ABC's Tyler Mathison mentioned the study on the April 23 Good Morning America. NBC's Mike Jensen also mentioned it favorably on the April 26 Nightly News. Neither of them mentioned the well-publicized problems many economists found with the study's methodology. Jensen, in fact, used a soundbite from one of the study's chief critics, economist Richard Berman, but didn't mention his criticisms of the study. He even employed an Alan Krueger soundbite to refute Berman.

There were exceptions to the biased coverage. ABC's Bob Zelnick, on the April 24 Good Morning America, pointed out that "if labor costs rise too much, many employers might simply fire workers or cut back on new hires." And while journalists usually don't bother to interview small-business owners about how political policies will affect them, several did interview them about the minimum wage. NBC's Tom Brokaw devoted an entire Nightly News segment to the concerns of a small business owner "in his own words."

By far the best interview segment about the minimum wage was Anthony Mason's interview of Republican Senator Don Nickles and Democratic Congressman David Bonior for the April 22 CBS This Morning. Mason challenged both politicians, and in so doing brought up points no other reporter mentioned. For instance, he asked Bonior: "After the last increase in the minimum wage, Department of Labor statistics show we lost some half a million jobs, I believe. Is this going to cost us jobs? Are we making a mistake if we do this now?"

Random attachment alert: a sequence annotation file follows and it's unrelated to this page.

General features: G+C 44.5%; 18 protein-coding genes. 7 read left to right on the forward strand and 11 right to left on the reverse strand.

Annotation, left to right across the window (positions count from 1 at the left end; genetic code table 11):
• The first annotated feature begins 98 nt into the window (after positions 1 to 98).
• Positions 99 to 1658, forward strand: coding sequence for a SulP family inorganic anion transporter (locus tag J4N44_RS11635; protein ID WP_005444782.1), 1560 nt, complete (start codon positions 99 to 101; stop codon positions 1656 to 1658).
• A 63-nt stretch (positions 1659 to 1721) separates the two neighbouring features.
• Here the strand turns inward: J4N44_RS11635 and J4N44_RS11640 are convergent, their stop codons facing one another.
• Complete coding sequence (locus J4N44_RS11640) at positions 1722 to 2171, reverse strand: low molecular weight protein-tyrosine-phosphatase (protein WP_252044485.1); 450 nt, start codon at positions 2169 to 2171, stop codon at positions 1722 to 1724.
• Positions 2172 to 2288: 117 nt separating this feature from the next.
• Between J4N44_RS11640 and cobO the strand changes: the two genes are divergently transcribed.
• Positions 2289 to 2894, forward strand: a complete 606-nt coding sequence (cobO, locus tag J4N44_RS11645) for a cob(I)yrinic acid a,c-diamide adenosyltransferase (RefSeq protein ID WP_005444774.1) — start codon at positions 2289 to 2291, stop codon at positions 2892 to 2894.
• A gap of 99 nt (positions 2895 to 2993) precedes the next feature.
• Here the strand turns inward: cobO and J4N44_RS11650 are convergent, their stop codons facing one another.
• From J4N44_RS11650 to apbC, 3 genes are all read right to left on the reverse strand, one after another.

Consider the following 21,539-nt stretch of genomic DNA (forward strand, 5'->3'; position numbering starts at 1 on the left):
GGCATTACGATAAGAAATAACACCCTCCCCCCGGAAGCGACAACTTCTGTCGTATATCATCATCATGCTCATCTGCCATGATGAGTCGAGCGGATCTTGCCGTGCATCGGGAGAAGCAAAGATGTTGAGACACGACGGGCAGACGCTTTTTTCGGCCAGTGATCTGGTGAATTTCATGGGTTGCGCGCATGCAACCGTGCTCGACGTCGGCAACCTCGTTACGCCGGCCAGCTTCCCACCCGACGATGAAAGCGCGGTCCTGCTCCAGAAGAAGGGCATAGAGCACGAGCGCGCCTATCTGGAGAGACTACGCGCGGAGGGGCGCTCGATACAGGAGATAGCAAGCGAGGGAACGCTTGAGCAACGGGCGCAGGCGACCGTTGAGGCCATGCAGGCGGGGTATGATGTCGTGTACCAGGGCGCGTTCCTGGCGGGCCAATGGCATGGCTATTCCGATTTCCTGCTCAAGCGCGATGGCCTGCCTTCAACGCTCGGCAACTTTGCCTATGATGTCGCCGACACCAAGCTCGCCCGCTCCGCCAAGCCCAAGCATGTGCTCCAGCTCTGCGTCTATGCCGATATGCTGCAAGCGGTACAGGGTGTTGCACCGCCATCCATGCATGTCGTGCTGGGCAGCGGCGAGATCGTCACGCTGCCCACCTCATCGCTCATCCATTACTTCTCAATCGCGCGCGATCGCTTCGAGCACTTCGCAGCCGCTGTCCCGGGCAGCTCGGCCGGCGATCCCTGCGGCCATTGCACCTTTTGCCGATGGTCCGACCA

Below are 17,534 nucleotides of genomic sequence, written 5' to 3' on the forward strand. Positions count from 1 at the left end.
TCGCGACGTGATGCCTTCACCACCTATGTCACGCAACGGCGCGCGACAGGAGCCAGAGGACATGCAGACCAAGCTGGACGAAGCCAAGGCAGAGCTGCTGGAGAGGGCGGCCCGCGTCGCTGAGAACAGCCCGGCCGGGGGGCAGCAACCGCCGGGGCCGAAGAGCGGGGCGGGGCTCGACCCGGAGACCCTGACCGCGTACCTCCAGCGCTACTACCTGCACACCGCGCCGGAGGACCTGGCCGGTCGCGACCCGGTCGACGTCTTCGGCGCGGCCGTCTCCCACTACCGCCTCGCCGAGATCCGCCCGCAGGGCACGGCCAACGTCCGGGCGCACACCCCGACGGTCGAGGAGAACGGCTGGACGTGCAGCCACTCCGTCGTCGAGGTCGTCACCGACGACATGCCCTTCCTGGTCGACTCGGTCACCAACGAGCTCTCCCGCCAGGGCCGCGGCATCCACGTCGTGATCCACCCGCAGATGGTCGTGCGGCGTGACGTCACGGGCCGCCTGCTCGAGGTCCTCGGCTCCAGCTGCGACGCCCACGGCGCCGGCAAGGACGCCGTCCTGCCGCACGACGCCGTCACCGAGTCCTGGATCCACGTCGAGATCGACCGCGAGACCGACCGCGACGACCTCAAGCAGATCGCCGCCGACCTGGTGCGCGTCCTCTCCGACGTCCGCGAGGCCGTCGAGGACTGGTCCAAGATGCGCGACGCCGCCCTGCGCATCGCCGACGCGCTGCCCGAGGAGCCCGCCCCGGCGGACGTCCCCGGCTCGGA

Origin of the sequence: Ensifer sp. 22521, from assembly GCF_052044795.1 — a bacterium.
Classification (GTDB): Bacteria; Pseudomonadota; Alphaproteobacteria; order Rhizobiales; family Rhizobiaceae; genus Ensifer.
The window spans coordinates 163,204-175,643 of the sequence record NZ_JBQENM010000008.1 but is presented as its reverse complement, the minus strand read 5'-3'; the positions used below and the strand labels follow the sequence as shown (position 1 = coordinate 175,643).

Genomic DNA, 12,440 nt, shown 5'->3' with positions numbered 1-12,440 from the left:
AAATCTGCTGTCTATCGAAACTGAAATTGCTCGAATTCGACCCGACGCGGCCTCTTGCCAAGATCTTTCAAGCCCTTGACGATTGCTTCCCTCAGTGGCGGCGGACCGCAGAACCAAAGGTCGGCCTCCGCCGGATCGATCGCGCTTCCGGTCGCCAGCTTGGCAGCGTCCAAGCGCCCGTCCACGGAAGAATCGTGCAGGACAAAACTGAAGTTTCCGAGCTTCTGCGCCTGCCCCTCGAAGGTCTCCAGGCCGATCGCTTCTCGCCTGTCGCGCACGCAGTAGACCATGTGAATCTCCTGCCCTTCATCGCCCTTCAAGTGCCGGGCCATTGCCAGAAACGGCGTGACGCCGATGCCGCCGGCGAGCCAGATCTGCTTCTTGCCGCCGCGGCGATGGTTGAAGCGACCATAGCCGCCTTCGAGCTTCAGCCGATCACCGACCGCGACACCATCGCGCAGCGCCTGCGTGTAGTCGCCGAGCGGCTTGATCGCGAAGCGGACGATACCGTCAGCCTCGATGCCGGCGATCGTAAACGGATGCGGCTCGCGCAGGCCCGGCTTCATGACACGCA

He also asked Bonior, "Congressman, in the first two years of President Clinton's term, when you controlled Congress, this issue was never brought up. Why is it on the table suddenly now, when we're running up to an election? You had an opportunity to do something and it wasn't done then." Mason was the only reporter to look at what happened after past federal minimum-wage hikes and to point out that the Democrats didn't increase the minimum wage when they controlled Congress.

But for the most part, coverage of the minimum wage was overwhelmingly devoted to superficial political calculations, and even then, biased against those who opposed an increase in the minimum wage.


Rich Noyes